Open source software champions have been influential in excluding software from the scope of patents in the new Patents Bill.
Clause 15 of the draft Bill, as reported back from the Commerce Select Committee, lists a number of classes of invention which should not be patentable and includes the sub-clause "a computer program is not a patentable invention."
"We received many submissions concerning the patentability of computer programs," says the committee in the preamble to the Bill. "Under the Patents Act 1953, computer programs can be patented in New Zealand, provided they produce a commercially useful effect.
"Open source, or free, software has grown in popularity since the 1980s. Protecting software by patenting it is inconsistent with the open source model and its proponents oppose it. A number of submitters argue that there is no 'inventive step' in software development, as 'new' software inevitably builds on existing software."
Software can still be protected by copyright and by the terms of its licence.
A requirement for a genuine "inventive step" -- a development that would not be obvious to a person skilled in the appropriate field -- is a feature of the Patents Bill, which in general imposes tighter requirements than the existing Act before a patent can be obtained.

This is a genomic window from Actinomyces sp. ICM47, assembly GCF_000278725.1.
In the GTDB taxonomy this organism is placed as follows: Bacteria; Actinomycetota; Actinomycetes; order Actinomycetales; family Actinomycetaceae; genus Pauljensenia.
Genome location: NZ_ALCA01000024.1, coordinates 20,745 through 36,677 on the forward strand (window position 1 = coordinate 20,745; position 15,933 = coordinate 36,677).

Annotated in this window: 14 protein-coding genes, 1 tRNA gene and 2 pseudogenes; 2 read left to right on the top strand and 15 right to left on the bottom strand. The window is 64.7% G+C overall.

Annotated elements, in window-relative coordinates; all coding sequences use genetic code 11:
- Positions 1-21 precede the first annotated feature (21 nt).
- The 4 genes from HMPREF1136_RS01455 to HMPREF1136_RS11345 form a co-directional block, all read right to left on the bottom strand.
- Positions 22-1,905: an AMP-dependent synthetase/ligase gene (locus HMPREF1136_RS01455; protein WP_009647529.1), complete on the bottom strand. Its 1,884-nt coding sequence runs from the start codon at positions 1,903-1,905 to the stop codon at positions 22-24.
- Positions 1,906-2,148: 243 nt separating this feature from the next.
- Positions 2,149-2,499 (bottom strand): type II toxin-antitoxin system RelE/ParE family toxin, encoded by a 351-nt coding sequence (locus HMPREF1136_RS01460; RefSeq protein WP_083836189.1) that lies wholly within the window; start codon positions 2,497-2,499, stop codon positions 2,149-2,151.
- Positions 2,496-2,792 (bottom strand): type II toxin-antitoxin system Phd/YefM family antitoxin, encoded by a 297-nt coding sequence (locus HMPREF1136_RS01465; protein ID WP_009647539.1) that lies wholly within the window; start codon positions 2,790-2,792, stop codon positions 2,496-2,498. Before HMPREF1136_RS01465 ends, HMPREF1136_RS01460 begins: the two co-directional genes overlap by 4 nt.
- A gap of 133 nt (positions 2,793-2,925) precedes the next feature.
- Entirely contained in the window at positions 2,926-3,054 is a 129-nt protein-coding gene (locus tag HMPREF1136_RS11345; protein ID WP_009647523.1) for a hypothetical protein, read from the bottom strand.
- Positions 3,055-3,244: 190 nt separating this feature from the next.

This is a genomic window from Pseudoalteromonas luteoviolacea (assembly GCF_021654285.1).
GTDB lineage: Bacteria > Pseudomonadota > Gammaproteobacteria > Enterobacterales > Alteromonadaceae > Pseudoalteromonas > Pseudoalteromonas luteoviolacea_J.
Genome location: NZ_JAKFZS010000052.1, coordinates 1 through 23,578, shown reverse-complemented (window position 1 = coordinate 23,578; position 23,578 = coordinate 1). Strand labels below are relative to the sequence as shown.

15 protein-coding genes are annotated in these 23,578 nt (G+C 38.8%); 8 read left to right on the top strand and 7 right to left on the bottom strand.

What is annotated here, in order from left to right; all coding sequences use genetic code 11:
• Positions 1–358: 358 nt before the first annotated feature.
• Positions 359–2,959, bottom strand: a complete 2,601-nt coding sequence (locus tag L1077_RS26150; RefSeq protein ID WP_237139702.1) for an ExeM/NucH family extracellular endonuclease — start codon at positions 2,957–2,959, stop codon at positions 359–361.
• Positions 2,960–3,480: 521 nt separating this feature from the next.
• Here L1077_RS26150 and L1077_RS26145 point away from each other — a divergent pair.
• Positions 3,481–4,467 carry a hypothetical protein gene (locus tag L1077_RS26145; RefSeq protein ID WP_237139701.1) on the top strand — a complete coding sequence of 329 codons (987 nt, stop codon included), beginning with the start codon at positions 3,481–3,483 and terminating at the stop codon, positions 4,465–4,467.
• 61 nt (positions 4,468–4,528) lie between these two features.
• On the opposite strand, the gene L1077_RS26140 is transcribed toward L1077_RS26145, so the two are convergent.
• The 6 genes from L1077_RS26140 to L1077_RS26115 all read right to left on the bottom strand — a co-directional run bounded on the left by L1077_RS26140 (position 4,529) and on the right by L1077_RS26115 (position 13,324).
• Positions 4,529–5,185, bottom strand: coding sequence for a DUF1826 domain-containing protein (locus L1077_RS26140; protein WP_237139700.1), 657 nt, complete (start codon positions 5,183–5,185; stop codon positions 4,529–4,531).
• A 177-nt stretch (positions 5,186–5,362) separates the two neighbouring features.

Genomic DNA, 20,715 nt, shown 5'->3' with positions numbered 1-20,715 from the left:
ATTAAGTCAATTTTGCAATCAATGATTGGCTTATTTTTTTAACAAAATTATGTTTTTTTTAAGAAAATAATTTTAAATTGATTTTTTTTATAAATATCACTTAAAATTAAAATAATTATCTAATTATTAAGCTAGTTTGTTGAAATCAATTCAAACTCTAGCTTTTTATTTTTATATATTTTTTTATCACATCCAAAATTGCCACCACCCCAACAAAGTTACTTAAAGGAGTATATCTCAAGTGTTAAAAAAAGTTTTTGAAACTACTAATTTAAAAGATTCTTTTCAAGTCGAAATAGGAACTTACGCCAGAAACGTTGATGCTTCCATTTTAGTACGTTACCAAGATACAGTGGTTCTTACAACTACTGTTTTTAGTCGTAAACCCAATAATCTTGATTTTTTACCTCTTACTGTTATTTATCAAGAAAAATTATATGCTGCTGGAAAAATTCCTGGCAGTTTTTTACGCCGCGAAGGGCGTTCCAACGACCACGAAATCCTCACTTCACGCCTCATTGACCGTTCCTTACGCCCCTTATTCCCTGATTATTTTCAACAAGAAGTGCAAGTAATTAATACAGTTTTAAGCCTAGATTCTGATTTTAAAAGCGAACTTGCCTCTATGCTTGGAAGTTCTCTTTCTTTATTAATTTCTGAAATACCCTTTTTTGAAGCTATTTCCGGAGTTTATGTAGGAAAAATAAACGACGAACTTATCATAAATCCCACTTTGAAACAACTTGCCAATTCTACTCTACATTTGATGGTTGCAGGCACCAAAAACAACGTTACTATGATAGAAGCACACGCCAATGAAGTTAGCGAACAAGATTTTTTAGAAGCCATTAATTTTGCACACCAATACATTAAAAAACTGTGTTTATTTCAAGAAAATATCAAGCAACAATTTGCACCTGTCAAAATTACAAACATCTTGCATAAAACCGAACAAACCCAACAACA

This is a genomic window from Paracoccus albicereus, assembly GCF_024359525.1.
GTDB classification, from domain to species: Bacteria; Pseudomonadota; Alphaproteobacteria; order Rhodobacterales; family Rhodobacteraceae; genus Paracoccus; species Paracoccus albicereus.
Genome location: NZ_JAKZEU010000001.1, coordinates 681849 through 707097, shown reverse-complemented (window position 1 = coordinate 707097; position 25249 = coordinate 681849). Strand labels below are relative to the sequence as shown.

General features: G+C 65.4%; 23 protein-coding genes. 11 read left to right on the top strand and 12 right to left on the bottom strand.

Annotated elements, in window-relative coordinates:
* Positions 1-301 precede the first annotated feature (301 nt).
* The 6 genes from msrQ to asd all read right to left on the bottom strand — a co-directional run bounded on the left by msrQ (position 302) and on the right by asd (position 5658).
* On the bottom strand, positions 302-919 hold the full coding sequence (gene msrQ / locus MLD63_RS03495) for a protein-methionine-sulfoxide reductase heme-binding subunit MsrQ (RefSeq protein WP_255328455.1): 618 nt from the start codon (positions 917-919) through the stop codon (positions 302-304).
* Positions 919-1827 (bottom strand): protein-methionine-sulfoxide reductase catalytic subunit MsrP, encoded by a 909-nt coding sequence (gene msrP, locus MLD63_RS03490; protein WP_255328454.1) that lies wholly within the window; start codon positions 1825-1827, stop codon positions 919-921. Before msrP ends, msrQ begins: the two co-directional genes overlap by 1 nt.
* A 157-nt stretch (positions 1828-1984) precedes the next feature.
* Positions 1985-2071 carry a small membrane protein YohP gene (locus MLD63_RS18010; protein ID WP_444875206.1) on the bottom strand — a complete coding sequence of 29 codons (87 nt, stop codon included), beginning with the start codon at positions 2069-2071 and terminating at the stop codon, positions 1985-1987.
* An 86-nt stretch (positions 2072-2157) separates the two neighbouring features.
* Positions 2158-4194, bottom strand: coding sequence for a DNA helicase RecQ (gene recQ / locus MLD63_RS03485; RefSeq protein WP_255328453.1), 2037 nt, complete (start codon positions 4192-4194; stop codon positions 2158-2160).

"[Some submitters] felt that computer software should be excluded from patent protection as software patents can stifle innovation and competition, and can be granted for trivial or existing techniques. In general we accept this position," the committee says.
It admits that there was some doubt over embedded software, which forms an integral part of a machine. It sought ways of making a distinction between embedded and other software and decided drawing a "clear and definitive" line would be too difficult.
In addition, "we received advice that our recommendation...would be unlikely to prevent the granting of patents for inventions involving embedded software," the committee says.
NZ Open Source Society president Don Christie applauds the move in his blog Pass the Source.
"New Zealand MPs of all parties are to be congratulated on recognising what to many, for many years, has been patently obvious," he writes. "There are some members of that committee that paid particular attention to the detail of the debate; there were also lots of submissions made by patent lawyers in favour of patents.
"These MPs weighed up the arguments and came down against software patents. This is ground-breaking and visionary. I congratulate our law makers today.
"To all who took the time and effort to write submissions and who took the unique step of coming to Wellington and backing up those submissions orally...congratulations."
Reaction to the change among a broader range of developers at a Computer Society meeting in Wellington last night was also positive.
Christie and other supporters acknowledge the battle is not won yet. The Bill now goes back to the full Parliament for its second reading.
It has also been divided into two parts; the sections concerning registration of patent attorneys have been extracted into a separate Bill, which will be delayed, because of the need to co-ordinate these provisions with Australian law.